11/01/2007
THE ANNOTATED CAT: Under the Hats of Seuss and His Cats Published in Conjunction with The Cat in the Hat’s 50th Birthday

 

THE ANNOTATED CAT:
Under the Hats of Seuss and His Cats

 

 

Introduction and Annotations by Philip Nel

 

 

Published in Conjunction with The Cat in the Hat’s 50th Birthday Celebration: 2007

 

The Cat in the Hat is one of today’s most iconic and beloved children’s book classics. Written fifty years ago in the era of “Dick and Jane,” Seuss’s unique and creative book revolutionized the children’s publishing world and forever changed the landscape of children’s literature in America. In Philip Nel’s THE ANNOTATED CAT: Under the Hat of Seuss and His Cats (Random House / on sale January 9, 2007 / $30.00 / 978-0-375-83369-4) readers get an in-depth look at the making of Dr. Seuss’s The Cat in the Hat and The Cat in the Hat Comes Back . Written by one of the world’s foremost Seuss scholars, THE ANNOTATED CAT offers readers a deeper and more complex appreciation of these two remarkable books and the man who wrote them.

HOW DID DR. SEUSS COME TO WRITE The Cat in the Hat?
In the mid 1950’s, many Americans were asking themselves: Why can’t Johnny read? In a Life magazine article, Pulitzer Prize-winning author John Hersey maintained that American children couldn’t read because their classroom primers were boring and “antiseptic”, and he challenged Dr. Seuss to write a story “first graders wouldn’t be able to put down.” And that’s just what Dr. Seuss did. In 1957, Random House published The Cat in the Hat and it revolutionized the way children learn to read.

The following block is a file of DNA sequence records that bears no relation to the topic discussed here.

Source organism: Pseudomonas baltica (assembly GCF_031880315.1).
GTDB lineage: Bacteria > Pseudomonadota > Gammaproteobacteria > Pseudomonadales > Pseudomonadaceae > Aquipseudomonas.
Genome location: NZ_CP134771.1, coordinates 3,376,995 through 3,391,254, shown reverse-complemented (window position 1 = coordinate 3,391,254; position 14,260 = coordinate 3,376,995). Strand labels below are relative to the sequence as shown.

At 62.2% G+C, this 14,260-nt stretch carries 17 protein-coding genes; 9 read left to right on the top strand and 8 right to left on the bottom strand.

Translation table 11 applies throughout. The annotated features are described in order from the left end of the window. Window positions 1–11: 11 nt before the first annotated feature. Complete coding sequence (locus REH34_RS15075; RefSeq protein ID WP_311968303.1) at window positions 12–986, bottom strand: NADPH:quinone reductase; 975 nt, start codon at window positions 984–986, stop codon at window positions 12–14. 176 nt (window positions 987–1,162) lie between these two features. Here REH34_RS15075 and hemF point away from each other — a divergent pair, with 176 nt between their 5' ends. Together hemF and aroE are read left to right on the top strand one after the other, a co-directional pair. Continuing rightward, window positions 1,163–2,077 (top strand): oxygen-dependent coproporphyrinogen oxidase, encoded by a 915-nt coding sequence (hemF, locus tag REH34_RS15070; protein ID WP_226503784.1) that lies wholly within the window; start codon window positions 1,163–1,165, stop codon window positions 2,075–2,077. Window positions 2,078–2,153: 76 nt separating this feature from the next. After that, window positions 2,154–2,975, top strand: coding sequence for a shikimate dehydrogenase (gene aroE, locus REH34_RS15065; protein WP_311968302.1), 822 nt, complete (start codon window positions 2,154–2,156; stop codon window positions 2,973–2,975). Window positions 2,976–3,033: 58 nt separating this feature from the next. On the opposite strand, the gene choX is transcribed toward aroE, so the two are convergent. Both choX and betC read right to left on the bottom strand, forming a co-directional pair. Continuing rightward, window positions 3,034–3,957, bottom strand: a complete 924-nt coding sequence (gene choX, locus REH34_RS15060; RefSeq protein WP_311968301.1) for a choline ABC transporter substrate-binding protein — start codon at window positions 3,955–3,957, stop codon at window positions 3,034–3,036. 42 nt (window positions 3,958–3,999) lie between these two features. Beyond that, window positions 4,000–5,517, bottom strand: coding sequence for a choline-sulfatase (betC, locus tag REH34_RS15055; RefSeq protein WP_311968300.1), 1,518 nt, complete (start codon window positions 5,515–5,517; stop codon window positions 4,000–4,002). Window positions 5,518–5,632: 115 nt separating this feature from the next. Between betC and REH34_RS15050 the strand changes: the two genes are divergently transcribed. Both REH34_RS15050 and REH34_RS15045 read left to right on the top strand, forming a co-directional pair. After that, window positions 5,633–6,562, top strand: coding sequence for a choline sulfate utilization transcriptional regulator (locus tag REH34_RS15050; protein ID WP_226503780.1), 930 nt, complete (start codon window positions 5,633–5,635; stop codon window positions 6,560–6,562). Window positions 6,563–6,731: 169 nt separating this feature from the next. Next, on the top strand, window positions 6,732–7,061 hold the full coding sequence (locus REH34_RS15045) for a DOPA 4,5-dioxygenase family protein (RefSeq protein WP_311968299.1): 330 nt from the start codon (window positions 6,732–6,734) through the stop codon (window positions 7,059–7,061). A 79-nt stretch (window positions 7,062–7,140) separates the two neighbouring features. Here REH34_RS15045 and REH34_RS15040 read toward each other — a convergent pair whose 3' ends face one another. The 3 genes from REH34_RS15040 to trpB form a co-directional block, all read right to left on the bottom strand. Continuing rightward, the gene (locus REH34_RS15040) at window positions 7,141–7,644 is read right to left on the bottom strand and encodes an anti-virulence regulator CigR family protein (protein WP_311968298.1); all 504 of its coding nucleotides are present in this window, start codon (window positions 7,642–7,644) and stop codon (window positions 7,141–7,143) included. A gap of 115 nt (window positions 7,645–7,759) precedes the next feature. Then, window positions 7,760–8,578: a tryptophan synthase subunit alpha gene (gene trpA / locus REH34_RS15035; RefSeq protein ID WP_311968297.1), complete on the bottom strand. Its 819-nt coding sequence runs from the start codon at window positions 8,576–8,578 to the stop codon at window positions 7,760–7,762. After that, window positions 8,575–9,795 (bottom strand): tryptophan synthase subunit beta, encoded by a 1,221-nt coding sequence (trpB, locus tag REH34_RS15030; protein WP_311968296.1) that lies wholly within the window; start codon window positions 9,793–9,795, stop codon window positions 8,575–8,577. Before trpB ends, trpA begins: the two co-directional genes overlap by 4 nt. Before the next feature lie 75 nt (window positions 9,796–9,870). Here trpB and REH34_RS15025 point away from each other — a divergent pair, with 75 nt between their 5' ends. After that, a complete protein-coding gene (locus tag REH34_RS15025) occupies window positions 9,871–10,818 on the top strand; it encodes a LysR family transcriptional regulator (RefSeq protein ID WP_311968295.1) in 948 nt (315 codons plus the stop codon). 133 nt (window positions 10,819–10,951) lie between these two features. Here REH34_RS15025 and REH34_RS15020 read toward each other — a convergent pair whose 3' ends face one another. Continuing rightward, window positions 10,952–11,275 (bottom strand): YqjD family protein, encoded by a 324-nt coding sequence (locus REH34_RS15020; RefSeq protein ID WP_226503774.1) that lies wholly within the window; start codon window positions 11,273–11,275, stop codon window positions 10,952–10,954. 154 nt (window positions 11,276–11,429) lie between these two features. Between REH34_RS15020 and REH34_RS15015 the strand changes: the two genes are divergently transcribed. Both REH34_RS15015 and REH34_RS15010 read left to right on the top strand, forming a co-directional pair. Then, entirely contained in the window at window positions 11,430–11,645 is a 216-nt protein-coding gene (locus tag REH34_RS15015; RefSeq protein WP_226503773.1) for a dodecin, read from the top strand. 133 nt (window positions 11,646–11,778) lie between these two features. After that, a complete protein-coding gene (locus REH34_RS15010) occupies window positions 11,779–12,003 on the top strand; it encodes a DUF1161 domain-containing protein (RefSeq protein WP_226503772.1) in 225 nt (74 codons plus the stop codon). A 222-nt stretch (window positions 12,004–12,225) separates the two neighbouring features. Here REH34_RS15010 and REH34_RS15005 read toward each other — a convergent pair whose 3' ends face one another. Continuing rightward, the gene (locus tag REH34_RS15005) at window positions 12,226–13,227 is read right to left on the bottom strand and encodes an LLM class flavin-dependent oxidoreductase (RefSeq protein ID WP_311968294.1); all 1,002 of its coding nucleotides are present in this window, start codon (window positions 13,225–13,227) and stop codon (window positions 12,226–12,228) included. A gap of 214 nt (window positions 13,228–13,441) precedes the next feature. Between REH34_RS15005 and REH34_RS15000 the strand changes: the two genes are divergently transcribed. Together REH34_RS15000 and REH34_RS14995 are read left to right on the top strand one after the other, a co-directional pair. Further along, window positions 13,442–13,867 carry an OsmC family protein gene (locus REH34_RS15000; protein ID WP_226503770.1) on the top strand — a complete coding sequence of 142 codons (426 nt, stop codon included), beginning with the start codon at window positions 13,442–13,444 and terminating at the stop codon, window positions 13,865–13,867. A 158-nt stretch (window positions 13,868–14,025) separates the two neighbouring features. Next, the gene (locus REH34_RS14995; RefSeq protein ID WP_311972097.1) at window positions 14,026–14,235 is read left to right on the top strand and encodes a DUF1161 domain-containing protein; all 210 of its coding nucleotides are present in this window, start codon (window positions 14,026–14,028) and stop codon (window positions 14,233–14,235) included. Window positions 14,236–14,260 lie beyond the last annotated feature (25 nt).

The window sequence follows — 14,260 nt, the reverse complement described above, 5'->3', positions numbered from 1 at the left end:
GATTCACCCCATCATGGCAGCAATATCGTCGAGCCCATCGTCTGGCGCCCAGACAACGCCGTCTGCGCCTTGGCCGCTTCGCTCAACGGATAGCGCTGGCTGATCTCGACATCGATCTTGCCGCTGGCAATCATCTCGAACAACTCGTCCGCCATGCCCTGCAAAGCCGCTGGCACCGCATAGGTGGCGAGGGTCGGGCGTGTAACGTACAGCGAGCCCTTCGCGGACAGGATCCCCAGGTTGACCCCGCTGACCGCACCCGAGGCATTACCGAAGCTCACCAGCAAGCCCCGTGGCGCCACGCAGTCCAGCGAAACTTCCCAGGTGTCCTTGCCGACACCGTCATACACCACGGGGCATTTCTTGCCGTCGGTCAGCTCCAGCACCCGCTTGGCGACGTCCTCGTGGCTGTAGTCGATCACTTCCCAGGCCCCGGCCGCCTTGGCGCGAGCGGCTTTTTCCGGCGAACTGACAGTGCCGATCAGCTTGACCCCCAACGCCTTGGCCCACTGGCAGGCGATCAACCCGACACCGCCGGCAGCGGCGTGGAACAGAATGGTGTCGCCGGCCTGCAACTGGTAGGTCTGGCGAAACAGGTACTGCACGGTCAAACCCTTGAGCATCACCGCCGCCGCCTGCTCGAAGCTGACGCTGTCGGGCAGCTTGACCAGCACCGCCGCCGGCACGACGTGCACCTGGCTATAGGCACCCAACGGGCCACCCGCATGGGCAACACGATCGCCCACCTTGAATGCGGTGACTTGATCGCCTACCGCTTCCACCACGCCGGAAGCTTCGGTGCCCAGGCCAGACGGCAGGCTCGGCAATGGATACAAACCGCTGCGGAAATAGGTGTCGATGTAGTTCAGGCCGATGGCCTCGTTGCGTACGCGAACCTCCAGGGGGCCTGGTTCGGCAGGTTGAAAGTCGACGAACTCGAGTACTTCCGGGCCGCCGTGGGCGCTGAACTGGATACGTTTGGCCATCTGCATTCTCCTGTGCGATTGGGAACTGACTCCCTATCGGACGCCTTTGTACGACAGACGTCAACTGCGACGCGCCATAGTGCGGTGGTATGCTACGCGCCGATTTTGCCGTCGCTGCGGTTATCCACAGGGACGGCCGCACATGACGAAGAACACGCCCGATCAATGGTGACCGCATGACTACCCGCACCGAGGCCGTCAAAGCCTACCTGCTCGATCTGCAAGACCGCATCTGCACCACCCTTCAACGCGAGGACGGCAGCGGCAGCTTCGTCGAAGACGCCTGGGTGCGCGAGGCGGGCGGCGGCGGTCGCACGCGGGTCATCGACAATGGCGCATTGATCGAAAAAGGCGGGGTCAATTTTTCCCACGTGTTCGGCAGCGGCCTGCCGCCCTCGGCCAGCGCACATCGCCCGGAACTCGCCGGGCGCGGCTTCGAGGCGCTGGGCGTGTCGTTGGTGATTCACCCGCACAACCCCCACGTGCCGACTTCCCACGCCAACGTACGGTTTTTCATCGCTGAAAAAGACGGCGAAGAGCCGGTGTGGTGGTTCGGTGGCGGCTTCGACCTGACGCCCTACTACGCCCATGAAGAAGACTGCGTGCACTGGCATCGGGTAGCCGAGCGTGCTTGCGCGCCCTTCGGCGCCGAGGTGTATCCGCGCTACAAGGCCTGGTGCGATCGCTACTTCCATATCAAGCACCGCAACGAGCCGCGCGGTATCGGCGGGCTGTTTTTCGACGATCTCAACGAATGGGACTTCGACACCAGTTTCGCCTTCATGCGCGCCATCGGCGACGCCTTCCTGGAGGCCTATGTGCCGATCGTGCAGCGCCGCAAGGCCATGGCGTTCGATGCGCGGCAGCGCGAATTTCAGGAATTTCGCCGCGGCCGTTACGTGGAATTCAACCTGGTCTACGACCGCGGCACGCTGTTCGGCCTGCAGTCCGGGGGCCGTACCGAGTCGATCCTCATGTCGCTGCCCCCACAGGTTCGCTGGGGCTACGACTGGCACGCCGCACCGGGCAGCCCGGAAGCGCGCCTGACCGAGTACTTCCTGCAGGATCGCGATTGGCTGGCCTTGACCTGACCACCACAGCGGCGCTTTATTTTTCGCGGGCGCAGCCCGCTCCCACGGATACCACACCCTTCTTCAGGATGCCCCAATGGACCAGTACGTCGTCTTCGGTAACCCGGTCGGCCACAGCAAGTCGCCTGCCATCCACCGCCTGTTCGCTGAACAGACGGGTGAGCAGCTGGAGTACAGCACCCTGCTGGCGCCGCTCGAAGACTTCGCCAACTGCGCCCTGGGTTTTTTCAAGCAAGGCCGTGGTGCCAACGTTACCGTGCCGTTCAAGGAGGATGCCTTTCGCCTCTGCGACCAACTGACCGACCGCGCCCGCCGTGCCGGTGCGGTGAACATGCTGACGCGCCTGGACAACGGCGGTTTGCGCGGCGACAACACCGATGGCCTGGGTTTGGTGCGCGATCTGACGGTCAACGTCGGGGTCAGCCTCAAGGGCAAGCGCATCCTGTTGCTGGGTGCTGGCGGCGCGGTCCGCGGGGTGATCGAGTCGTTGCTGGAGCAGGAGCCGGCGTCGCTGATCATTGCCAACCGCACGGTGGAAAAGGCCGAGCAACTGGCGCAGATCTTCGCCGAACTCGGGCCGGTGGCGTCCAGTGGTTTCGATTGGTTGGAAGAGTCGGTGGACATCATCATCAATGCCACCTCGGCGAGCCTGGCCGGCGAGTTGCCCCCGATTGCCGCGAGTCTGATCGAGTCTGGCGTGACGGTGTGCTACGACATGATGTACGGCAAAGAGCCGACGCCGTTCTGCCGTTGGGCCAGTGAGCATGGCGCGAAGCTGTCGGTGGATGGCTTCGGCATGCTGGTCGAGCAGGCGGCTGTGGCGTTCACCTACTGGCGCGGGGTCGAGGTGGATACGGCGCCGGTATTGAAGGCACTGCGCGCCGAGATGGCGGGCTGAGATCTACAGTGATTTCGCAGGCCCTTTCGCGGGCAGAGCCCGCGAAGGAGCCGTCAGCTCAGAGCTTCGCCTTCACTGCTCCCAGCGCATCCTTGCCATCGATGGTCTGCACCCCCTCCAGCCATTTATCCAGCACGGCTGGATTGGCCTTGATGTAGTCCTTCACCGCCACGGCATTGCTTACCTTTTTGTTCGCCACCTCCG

In a November 1964 McCall’s interview, Seuss said that with The Cat in the Hat, he wanted to write a book that did not include any of the “old dull stuff like ‘Dick has a ball. Dick likes the ball. The ball is red, red, red.’” Just as the Cat arrives to rescue Sally and her brother from boredom when it was “Too wet to go out and too cold to play ball,” Seuss rescued American children from their boring Dick and Jane primers.

In addition to the complete text and art of both books, THE ANNOTATED CAT includes:

    An introduction by the author
  • Two original essays and a magazine story by Seuss
  • Draft material, including sketches
  • Archival photographs
  • Page-by-page annotations of both classics

 

Whether you dip, dally, or delve into THE ANNOTATED CAT you’ll discover:

  • Dr. Seuss wrote the book with a vocabulary of only 236 words!
  • When he began writing The Cat in the Hat, Seuss thought he could knock it off in a week or so…it took him a year and half.
  • Numerous anecdotes from Seuss himself about his philosophy of writing for children, how he came up with the book’s title, and even how the Cat’s tidying-up machine works.
  • The books operate on many levels: They teach reading, but they also teach about poetry, politics, ethics, comics, history and even con-artistry.

 

Random House Books for Young Readers is an imprint of the Random House Children’s Books division of Random House, Inc., whose parent company is Bertelsmann AG. Visit us on the Web at www.randomhouse.com/kids.